Last night Paul recounted The Week’s award proceedings in this post. Paul stated that Arianna Huffington attributed the statement that Iraq is “the greatest foreign policy disaster in American history” to William F. Buckley. In a postpostscript to her account of the event, Arianna suggests without exactly so stating that she quoted Army Lt. Gen. William Odom (ret.), who has called the invasion of Iraq “the greatest strategic disaster in our history.” Buckley, on the other hand, has only called for “the acknowledgement of defeat.” Can we go to the tape?
PAUL responds: I don’t have a tape, but I believe that Huffington is misstating, not correcting, the record. Huffington was asked by someone in the audience why she was focusing exlusively on events in 2003 (our decision to go to war), and not talking about what we should do now. The essence of Huffington’s answer was that our intervention in Iraq has proven to be such a disaster that it’s appropriate to discuss in detail how we got to this point.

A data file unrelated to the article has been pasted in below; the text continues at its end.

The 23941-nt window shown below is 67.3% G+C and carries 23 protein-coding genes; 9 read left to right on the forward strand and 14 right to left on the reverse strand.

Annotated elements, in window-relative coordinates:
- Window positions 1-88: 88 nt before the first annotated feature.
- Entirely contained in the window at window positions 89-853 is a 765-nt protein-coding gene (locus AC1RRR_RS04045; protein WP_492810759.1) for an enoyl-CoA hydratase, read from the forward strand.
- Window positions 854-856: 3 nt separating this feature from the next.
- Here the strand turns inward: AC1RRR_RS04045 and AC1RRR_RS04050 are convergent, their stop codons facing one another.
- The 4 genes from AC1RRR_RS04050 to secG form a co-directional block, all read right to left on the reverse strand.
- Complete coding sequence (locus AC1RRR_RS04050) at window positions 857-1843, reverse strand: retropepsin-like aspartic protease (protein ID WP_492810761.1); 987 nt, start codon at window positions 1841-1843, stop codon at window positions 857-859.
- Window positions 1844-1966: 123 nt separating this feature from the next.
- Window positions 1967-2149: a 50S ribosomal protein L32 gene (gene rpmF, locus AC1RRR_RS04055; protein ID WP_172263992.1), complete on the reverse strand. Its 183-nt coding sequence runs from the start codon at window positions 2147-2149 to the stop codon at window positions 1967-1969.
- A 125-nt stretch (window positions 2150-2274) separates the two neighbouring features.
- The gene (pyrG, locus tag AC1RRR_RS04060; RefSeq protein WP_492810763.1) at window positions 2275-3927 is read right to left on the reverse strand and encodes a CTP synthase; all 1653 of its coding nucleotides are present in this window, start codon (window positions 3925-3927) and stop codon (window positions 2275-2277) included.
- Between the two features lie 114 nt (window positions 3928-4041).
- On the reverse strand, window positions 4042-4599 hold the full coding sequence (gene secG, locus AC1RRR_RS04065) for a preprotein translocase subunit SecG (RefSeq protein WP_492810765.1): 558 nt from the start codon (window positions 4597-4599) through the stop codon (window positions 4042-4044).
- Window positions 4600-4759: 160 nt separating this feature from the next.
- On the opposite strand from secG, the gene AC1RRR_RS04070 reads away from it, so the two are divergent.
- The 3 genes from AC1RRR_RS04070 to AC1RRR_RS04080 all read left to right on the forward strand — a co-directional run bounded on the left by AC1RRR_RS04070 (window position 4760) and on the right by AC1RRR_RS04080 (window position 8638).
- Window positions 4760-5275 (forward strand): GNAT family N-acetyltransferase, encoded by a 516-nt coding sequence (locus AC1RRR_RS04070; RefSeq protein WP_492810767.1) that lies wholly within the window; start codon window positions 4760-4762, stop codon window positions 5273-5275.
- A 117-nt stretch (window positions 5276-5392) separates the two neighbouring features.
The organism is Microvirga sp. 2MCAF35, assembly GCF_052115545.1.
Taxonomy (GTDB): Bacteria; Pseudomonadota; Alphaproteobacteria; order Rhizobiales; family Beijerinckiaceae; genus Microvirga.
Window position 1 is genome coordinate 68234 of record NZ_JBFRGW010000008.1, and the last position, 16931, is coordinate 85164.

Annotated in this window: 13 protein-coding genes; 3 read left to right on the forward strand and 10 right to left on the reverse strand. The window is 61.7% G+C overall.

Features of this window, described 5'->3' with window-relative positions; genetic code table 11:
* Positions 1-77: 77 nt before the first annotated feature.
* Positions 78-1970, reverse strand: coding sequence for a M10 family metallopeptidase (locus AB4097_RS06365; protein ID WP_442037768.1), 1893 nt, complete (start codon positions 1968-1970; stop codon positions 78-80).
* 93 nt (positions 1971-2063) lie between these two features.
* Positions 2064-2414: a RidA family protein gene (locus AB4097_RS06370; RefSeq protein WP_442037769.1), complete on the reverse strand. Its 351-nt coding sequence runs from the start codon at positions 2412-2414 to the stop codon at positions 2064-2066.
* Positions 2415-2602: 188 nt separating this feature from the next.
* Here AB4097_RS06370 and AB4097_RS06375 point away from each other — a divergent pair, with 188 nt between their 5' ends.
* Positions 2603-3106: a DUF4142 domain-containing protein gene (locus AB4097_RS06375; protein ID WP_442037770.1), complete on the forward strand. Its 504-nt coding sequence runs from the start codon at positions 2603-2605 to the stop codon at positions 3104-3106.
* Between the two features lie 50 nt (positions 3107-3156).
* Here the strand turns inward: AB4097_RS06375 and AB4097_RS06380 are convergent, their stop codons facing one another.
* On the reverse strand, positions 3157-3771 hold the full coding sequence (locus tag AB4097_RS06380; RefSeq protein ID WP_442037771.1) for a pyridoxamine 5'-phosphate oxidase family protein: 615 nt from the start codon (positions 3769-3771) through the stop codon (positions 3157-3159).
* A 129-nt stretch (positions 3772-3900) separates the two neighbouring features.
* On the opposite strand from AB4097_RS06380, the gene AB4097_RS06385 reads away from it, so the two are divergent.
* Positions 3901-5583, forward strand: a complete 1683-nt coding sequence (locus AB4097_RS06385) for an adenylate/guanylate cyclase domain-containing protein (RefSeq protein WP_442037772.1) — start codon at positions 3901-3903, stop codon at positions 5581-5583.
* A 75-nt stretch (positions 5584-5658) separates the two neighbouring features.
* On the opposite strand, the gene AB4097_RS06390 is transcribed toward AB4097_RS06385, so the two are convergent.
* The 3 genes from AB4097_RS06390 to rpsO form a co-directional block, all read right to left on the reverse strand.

That’s a legitimate response, if you accept the premise that the situation is a disaster. But where Huffington went wrong (perhaps inadvertently) was in her attempt to demonstrate her premise. First, she asserted that the war is the greatest disaster in the history of our foreign policy. Then, in a rhetorical move I’ve heard her make before, she added that this isn’t just the view of the left, it’s also held by people on the right including William F. Buckley. Unless my memory is playing tricks on me (and I wrote my post not long after the fact), she did not attribute to Buckley the view that “our mission [in Iraq] has failed” and that the most important thing in determining what we do next is “the acknowledgement of defeat.” Rather she attributed to him the much stronger view that she had just expressed, namely that our mission is a disaster of historic proportions.